On the way home from spring break, I sat in the back of a certified “completely full flight” surrounded by my husband and three kids, ages 11 to 16 (my husband is 47, just to be clear). Behind me sat a cute mom and two super cute, albeit plump, blonde kids with adorable freckles. A boy and a girl.
During the flight, one of the kids kicked my seat as if determined to drill a hole in my tailbone. I dealt with it gracefully, exuding the wisdom of senior motherhood. Plus I was so exhausted from skiing and sunning that I slept deeply and passionately, grateful that my kids were too old to bother me on long flights anymore.
I cogitated about flying with and without children as I read the recent New York Times article “Keeping the Peace in Coach” citing the various creative, thoughtful ways airlines are trying to simultaneously appease business travelers and families flying with young children. My favorite story: when a businessman complained about sitting next to a 10-year-old on a flight from Dublin to the United States, the airline bumped the kid and his mom to first class.
That’s my kind of solution. Using your child to wrangle an upgrade! Woo hoo!
But on my flight, there was no room in first class. So I sat listening to Cute Mom talk to her cute kids. She giggled an amazing amount.
I listened to her say “Darling, no, you are not chubby, you are perfect. Perfect!”
When one child grew frustrated with his coloring book, she trilled, “No darling, you are brilliant, brilliant!”
When she got up to take the children to the restroom, I noticed that she looked unusually trim about the waist. She had no cellulite on her deliciously smooth and pale arms. (Okay, I’m a horrible person. I admit I do look at these things, especially in the competition.) In her understandable moments of frustration, after five hours of being prodded and having sticky soda and pretzel crumbs spilled on her, she said in a lovely and completely sincere sing-song voice,
“Dear, I love you so very much, more than life itself, but could you stop poking me just for the next five minutes?”
Then she giggled delightfully, true joy in her laugh.
There was no husband/father nearby. I know this because I checked the surrounding seats carefully to see if I could hate him, since I was having so much trouble finding a single flaw in her.
As the plane began its descent, I reviewed the flights I’ve been on with my three kids over the past 16 years. The times I hissed angrily that I was going to kill them if they didn’t shut up. Dug my fingernails into their forearms. The time I cried and threatened to leave them during a changeover. The angry texts I sent my husband damning him for being on a business trip instead of on the plane with THEM.
Then I started feeling bad about my cellulite and the small flap of belly fat hanging over my jeans under the seat belt. I couldn’t forgive myself for not washing my hair before the flight. When had I last really looked in the mirror, and been happy with what I saw there?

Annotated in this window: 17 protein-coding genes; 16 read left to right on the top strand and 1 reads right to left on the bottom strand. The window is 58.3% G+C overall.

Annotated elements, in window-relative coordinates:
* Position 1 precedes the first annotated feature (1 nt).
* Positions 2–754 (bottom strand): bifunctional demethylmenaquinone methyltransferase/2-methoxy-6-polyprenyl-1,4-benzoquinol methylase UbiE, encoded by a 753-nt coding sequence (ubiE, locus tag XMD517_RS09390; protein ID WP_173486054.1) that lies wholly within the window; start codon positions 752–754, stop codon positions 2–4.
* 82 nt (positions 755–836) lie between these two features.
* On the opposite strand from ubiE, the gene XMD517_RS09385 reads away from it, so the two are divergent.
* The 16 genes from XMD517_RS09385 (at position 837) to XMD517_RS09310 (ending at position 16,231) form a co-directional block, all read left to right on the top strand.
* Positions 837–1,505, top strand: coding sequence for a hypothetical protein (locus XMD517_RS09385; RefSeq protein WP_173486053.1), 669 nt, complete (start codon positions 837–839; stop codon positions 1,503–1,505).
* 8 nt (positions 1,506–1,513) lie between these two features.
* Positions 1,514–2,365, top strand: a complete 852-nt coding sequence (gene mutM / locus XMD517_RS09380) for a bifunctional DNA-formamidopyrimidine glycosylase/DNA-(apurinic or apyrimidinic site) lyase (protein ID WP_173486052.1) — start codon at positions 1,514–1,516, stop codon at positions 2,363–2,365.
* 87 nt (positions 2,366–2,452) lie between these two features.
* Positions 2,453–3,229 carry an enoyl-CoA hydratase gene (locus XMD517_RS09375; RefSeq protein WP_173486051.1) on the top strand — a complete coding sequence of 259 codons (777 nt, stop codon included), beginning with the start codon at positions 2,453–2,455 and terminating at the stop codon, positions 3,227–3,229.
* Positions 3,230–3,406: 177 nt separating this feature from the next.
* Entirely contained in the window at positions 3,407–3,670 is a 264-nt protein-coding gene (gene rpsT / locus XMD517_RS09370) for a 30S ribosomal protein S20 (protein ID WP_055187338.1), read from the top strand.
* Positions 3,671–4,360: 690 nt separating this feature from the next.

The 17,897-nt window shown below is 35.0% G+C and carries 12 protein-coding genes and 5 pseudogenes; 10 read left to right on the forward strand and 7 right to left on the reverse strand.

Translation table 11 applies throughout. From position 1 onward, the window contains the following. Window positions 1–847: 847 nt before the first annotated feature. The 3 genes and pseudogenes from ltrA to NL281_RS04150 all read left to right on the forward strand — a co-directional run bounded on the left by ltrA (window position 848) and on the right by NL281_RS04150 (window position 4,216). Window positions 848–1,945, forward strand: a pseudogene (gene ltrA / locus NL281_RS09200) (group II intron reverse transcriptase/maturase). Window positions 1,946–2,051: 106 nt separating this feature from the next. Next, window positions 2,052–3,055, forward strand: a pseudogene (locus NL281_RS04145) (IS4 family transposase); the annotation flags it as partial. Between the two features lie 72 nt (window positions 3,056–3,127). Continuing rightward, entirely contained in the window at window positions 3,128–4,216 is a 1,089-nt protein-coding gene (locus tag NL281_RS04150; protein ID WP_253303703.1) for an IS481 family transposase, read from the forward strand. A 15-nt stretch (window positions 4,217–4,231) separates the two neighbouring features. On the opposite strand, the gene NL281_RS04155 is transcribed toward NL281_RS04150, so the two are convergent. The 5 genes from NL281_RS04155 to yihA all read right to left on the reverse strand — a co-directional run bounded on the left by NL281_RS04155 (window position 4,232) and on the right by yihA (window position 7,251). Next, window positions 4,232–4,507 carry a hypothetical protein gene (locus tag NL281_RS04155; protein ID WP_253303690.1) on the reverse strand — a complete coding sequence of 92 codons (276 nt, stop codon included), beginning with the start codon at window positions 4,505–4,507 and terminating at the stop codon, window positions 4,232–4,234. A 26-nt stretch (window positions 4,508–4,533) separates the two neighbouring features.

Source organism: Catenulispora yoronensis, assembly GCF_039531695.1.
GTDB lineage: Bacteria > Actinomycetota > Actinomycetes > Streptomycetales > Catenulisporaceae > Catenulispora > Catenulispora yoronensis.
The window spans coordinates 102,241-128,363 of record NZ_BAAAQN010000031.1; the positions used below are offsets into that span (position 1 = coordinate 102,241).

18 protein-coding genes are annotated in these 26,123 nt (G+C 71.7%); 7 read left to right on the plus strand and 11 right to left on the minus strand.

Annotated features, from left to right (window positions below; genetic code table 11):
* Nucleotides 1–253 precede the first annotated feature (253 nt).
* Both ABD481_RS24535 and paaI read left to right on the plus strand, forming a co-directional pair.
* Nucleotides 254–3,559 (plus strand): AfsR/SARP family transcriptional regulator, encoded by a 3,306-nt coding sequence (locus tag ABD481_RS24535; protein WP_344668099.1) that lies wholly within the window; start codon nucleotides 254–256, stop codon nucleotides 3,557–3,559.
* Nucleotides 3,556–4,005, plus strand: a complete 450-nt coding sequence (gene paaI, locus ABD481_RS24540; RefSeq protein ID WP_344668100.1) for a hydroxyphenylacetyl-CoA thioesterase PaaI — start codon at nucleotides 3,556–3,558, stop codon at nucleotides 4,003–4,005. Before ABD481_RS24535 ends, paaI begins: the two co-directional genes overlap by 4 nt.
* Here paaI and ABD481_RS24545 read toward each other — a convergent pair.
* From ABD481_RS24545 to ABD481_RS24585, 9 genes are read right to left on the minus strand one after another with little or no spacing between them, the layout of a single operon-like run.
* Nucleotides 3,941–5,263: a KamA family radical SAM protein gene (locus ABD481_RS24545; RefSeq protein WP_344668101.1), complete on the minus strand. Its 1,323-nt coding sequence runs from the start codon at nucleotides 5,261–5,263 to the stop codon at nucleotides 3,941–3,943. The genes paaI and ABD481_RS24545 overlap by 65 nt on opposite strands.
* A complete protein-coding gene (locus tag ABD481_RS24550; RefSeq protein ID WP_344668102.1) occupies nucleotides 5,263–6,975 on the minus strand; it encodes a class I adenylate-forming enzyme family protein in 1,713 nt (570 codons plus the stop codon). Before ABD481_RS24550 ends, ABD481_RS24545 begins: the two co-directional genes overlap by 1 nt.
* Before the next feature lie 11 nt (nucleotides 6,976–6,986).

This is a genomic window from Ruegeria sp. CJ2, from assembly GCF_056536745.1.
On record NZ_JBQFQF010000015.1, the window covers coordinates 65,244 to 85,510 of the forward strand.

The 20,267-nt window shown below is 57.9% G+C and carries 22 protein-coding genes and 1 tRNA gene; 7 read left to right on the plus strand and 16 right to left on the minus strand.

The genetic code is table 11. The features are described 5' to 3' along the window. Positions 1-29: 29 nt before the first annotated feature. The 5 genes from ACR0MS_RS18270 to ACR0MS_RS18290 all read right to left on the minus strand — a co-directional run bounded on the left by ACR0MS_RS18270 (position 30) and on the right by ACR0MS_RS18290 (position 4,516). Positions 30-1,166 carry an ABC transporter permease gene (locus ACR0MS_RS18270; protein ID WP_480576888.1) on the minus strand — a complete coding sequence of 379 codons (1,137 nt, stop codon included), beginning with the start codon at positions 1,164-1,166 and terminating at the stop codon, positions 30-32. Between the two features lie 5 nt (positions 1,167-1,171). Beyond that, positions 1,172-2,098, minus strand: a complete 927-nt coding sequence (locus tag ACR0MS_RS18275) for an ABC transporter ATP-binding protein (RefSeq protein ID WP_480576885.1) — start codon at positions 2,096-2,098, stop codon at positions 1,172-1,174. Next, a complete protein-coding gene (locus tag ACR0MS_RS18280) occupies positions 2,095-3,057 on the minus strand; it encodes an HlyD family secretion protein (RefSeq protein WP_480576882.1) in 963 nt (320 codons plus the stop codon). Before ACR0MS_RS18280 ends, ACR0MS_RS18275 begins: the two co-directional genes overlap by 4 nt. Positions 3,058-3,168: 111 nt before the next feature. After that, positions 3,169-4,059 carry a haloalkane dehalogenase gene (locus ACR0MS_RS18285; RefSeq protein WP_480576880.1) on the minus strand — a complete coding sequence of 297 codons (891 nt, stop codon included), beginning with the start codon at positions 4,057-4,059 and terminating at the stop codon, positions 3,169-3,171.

You know what came next: that awful inner-mom voice started in on the terrible person I was compared to Cute Mom. My kids would be better off with her clever, kind, self-esteem-building, civilizing and gentle reprimands. That woman could write a parenting manual, the voice said. And she could pose for the cover.
How had I ever thought I was a good parent?
Then, just as my intestines started to twist in food-poisoning knots of guilt and self-hatred, I heard an exquisite sound, like a nightingale singing before sunrise. If one listened closely, Cute Mom had a delicious hint of a British accent. Totally unlike the all-American freckled kids.
I peered over my shoulder, through the seats, with my glasses on this time. Cute Mom looked a little too young to be a mother. In fact, she looked nothing like her kids!
Then, after we landed, blissful confirmation. She powered up her cell phone and dialed a mystery number. Afterwards, she told the children, “Sillies, just a few more minutes, and the lovely driver your mummy and father hired will meet us at baggage claim.”
Thank the Lord. She wasn’t their MOTHER!
She was a pricey professional nanny, imported from the UK no less, a modern day Mary Poppins. No wonder she had no cellulite! Of course she was sweet. She probably earned over $100,000 a year for being patient and understanding.
It was her JOB to be a positive-reinforcement machine. She could afford to be beatifically nice. She got off work in a few hours!
The best part: I wasn’t a bad mom anymore. I had been comparing myself against an impossible standard, like standing next to Heidi Klum at McDonald’s. I wasn’t despicable, I was NORMAL. Phew. A happy ending to spring break with my kids. I could go back to accepting my imperfect self.